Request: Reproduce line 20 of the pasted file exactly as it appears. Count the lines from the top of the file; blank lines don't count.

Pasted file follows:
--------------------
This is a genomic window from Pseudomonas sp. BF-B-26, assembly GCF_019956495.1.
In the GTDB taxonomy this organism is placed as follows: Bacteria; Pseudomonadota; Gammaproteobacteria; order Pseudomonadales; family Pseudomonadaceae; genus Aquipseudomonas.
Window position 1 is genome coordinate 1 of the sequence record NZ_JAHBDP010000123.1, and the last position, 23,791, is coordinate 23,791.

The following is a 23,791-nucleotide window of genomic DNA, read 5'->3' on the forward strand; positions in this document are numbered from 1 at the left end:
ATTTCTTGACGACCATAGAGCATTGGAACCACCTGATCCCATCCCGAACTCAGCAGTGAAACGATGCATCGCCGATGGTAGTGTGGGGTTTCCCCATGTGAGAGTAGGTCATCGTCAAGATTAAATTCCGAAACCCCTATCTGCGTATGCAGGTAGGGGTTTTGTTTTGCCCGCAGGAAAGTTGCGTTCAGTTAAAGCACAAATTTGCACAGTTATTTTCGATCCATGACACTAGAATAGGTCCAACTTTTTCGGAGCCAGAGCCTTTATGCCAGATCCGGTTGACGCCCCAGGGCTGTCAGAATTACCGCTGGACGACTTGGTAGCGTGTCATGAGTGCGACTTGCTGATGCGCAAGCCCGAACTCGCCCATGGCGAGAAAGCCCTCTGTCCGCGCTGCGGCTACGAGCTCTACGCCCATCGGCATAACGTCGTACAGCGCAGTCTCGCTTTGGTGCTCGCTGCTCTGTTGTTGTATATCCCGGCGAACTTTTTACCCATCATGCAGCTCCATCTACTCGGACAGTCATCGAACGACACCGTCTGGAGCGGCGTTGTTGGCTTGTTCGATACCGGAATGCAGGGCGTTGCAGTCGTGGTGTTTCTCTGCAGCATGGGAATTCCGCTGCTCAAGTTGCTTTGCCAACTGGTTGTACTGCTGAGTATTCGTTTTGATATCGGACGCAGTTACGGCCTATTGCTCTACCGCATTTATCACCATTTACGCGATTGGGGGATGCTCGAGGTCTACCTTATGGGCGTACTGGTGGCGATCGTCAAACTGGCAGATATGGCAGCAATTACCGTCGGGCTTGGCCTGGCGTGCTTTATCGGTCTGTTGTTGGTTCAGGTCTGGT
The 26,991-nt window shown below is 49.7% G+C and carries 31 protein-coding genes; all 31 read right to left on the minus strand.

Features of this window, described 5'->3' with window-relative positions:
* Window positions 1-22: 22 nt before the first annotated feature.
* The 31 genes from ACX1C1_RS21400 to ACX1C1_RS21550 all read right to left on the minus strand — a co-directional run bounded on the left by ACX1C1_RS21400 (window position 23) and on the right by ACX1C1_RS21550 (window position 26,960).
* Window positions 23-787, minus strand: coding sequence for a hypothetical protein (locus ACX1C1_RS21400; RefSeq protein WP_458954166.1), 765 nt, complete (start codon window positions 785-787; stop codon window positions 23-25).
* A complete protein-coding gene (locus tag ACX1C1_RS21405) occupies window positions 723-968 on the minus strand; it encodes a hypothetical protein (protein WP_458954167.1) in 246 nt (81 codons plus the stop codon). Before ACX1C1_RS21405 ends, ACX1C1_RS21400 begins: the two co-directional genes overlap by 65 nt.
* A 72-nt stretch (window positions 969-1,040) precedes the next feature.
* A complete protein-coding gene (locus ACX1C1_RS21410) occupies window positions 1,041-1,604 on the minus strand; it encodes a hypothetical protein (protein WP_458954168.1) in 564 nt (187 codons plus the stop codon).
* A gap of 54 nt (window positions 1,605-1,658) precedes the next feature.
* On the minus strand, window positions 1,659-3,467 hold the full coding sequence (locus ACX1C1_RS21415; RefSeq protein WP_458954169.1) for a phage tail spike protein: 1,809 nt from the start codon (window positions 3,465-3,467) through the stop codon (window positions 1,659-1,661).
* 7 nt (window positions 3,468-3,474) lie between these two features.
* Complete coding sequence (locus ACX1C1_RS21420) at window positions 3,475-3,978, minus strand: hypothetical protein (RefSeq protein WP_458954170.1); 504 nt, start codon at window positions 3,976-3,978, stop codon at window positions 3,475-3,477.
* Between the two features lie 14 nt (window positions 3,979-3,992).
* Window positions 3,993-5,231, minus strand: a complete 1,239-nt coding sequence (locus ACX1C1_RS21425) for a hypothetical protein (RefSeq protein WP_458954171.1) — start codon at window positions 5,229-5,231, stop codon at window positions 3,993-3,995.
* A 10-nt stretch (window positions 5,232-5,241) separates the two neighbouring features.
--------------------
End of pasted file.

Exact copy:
* A 10-nt stretch (window positions 5,232-5,241) separates the two neighbouring features.